What's Up, Uncle Sam?

By: Dr. S. Jabaru Carlon

The Perspective
Atlanta, Georgia

September 8, 2003


Recent writers on U.S.-Liberia relations have variously referred to the latter country as "Uncle Sam's Stepson" or "America's Stepchild". (See, "Liberia: Uncle Sam's Stepson", book by Bill Frank and "Liberia: America's Stepchild", a documentary by Nancy Bright). This relationship has existed for more than a century and a half - dating as far back as 1818, when the first attempt to colonize this part of the Grain Coast (present day Liberia) was made. This first expedition was terminated on Sherbro Island, a territory belonging to the British Colony of Sierra Leone, due to lack of sufficient funds. Through the auspices of the American Colonization Society (ACS) and the United States Government - then headed by former Governor of Virginia, James Monroe, now the fifth President of the U.S. - a later expedition (of 1821) succeeded in founding a permanent location on Cape Mesurado. And thus the Liberian nation was born, an American colony; as the American flag was flown over the Cape the following year. In homage to President Monroe, the capital city of the colony/country was named Monrovia. And the rest is history. Somehow unfortunately, this historical tie has often been ignored or conveniently forgotten by American officialdom.

But even after the Liberian nation had been firmly planted on the continent of Africa and the world had recognized her existence in the comity of nations, she continued to hold her relationship with America (the ‘Motherland') dearly. Important landmarks that show Liberia's usefulness to America in this regard include: her involvement as an ally in World War I and the subsequent establishment of the League of Nations; the establishment of the Firestone Rubber Plantations Company on Liberian soil; the amphibious airbase in the lakeside town of Tallah in Cape Mount County that facilitated troops movement by America and the Allies in Africa, Asia and parts of Europe during World War II; the Voice of America (VOA) radio station near Monrovia for spreading American and Ally propaganda throughout Africa, Asia and other parts of the world; as well as the Omega Communications Towers in Paynesville near Monrovia. All of these served U.S. interests well, at least until the end of the Cold War, following which time Liberia fell out of grace with America: of course from no fault of the former.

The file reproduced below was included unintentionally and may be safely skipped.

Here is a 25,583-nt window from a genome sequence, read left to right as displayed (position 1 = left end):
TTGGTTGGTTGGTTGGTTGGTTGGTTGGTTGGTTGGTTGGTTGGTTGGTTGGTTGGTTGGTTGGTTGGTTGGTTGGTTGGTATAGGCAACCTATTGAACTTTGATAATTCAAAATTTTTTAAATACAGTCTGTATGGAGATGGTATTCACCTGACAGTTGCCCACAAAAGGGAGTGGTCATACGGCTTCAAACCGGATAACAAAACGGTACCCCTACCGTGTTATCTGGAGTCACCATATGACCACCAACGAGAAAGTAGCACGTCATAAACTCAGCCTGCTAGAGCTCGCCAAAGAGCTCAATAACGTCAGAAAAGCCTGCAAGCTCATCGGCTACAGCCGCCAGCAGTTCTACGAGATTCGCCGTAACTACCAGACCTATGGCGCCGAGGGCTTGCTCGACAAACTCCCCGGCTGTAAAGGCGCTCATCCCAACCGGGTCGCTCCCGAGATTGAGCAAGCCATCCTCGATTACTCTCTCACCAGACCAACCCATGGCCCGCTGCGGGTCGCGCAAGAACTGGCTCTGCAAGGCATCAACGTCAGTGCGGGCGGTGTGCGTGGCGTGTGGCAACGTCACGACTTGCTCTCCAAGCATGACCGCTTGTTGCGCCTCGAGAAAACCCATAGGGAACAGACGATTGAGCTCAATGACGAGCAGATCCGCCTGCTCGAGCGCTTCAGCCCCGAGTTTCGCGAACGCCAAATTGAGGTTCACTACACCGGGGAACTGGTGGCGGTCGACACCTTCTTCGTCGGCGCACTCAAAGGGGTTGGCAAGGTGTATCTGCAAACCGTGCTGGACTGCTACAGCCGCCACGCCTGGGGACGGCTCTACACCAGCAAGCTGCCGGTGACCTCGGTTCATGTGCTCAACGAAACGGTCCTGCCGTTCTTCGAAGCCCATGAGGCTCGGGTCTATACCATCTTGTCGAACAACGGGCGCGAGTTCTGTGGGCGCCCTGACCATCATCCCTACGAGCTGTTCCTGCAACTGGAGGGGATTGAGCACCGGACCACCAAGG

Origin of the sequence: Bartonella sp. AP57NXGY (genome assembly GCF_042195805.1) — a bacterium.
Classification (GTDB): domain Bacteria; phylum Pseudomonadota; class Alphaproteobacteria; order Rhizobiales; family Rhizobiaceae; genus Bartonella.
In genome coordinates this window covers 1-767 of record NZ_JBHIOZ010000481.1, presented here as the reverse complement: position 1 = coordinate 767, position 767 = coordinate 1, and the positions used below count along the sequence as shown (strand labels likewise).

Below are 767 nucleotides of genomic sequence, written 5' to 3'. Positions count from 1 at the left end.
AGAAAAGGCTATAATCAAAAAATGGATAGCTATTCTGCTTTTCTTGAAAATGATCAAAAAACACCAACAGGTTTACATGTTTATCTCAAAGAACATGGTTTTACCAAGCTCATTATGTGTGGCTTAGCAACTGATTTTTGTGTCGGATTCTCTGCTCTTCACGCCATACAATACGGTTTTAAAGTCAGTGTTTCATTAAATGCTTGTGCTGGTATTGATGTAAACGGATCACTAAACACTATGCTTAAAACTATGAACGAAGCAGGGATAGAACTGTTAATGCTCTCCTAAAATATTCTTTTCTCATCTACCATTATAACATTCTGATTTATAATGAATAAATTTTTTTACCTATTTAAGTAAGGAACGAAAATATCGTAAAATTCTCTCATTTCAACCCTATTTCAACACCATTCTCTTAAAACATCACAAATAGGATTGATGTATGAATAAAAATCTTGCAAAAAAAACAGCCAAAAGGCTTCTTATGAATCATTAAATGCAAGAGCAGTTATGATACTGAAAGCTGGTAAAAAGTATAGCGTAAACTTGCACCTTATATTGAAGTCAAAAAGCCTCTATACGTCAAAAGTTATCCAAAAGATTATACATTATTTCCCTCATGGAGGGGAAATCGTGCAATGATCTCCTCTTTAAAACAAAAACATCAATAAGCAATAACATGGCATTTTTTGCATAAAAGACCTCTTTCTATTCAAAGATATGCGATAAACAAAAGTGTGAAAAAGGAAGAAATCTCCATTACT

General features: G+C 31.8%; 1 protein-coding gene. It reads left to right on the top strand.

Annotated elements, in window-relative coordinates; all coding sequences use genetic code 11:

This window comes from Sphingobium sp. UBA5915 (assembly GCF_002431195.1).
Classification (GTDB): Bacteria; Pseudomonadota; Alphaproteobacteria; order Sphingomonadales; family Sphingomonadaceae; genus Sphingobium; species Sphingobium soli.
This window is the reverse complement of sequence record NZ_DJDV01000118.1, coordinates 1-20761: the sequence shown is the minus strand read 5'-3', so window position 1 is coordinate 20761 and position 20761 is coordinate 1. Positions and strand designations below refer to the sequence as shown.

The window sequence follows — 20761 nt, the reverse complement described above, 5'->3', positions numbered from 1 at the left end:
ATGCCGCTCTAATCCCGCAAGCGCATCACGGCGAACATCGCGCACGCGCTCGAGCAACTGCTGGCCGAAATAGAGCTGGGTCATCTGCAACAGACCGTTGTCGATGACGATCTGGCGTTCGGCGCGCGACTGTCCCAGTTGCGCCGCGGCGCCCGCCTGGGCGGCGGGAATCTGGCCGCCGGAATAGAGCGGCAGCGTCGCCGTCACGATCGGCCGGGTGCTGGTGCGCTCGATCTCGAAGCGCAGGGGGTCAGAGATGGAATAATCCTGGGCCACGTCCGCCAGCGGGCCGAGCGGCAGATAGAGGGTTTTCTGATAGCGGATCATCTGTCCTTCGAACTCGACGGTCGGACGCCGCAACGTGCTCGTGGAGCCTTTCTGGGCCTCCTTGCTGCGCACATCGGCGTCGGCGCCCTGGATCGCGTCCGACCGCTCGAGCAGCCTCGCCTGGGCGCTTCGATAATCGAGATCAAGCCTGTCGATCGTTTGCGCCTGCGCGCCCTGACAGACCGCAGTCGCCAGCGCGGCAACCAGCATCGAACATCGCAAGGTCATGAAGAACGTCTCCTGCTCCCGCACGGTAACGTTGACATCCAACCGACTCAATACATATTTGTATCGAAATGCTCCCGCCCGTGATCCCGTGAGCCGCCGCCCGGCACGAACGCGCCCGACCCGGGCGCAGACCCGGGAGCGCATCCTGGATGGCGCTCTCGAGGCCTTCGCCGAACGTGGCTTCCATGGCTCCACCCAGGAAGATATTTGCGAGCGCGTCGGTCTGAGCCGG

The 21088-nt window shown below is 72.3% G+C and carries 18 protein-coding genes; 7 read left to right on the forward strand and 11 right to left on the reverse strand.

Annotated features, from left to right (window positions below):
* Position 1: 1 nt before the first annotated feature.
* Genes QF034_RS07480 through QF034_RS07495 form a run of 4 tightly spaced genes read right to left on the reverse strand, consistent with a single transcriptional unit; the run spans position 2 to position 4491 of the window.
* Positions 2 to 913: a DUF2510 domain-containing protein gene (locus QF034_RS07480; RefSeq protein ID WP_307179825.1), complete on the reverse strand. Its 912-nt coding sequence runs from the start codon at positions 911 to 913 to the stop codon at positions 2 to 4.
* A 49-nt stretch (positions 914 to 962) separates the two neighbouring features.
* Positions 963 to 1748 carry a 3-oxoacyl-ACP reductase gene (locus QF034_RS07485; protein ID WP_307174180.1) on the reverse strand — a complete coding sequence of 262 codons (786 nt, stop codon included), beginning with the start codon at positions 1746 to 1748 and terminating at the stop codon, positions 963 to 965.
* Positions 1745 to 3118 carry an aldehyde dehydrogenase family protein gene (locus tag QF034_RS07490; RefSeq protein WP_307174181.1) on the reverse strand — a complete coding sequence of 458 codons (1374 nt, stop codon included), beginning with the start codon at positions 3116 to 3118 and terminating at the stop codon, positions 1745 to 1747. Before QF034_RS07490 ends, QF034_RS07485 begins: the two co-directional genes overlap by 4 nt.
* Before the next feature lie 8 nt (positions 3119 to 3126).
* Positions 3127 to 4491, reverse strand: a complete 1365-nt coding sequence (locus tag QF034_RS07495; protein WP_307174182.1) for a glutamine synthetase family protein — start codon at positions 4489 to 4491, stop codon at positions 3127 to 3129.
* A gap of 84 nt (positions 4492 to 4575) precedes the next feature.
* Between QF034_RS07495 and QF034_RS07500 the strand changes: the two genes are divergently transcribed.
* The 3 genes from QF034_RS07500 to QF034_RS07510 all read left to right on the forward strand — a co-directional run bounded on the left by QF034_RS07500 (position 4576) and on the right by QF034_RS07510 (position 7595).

From the foregoing, it is difficult for me to understand the argument by some American officials that their troops cannot and/or should not be sent on land to help bring civility, peace and stability to a country that has so well served her; claiming that that country is no longer useful for American interests. But is that really true? Liberia still serves as ‘soft bed' for American activities in Africa and the Middle East, and America still maximally benefits from the Firestone Rubber Plantations. Somehow, and in spite of this "hawk-and-chick" syndrome treatment of Liberia, Liberians still regard America as a ‘traditional friend'. ("You are already in my claws", says the hawk [America] to the little chick, "so you don't matter any more".) Quite clearly, in which other country outside the United States does one ever see the citizens voluntarily and joyously waving - instead of burning - the Star Spangled Banner? But that was what Liberians did when they saw the few Marines that recently landed in Monrovia from the U.S. warships anchored off the coast of Liberia. Our friend, they thought, has come to save us. And yet, those troops have since left Monrovia and still sit out there at sea (as their colleagues did in 1996) and watch Monrovia burn.

Another Somalia?